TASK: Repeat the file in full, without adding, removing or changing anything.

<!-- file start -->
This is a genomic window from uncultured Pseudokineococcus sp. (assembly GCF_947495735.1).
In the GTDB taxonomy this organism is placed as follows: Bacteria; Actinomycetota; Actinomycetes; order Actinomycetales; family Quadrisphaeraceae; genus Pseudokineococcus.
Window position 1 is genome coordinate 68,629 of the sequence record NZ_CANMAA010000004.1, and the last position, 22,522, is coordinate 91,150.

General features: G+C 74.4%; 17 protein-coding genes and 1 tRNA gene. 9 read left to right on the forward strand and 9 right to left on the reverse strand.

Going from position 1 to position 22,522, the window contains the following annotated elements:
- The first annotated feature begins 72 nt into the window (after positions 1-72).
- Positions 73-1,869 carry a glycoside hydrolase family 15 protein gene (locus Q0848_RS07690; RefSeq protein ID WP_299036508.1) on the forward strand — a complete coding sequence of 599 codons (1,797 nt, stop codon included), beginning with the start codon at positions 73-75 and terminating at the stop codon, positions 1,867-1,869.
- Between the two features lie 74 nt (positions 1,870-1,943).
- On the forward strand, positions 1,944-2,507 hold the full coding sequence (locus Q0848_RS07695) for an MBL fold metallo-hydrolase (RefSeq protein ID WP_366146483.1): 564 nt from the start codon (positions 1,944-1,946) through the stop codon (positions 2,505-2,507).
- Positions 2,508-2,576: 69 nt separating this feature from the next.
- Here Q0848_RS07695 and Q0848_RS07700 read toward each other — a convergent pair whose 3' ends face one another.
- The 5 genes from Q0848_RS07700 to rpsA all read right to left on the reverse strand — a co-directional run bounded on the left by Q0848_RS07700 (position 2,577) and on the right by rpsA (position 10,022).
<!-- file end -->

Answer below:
This is a genomic window from uncultured Pseudokineococcus sp. (assembly GCF_947495735.1).
In the GTDB taxonomy this organism is placed as follows: Bacteria; Actinomycetota; Actinomycetes; order Actinomycetales; family Quadrisphaeraceae; genus Pseudokineococcus.
Window position 1 is genome coordinate 68,629 of the sequence record NZ_CANMAA010000004.1, and the last position, 22,522, is coordinate 91,150.

General features: G+C 74.4%; 17 protein-coding genes and 1 tRNA gene. 9 read left to right on the forward strand and 9 right to left on the reverse strand.

Going from position 1 to position 22,522, the window contains the following annotated elements:
- The first annotated feature begins 72 nt into the window (after positions 1-72).
- Positions 73-1,869 carry a glycoside hydrolase family 15 protein gene (locus Q0848_RS07690; RefSeq protein ID WP_299036508.1) on the forward strand — a complete coding sequence of 599 codons (1,797 nt, stop codon included), beginning with the start codon at positions 73-75 and terminating at the stop codon, positions 1,867-1,869.
- Between the two features lie 74 nt (positions 1,870-1,943).
- On the forward strand, positions 1,944-2,507 hold the full coding sequence (locus Q0848_RS07695) for an MBL fold metallo-hydrolase (RefSeq protein ID WP_366146483.1): 564 nt from the start codon (positions 1,944-1,946) through the stop codon (positions 2,505-2,507).
- Positions 2,508-2,576: 69 nt separating this feature from the next.
- Here Q0848_RS07695 and Q0848_RS07700 read toward each other — a convergent pair whose 3' ends face one another.
- The 5 genes from Q0848_RS07700 to rpsA all read right to left on the reverse strand — a co-directional run bounded on the left by Q0848_RS07700 (position 2,577) and on the right by rpsA (position 10,022).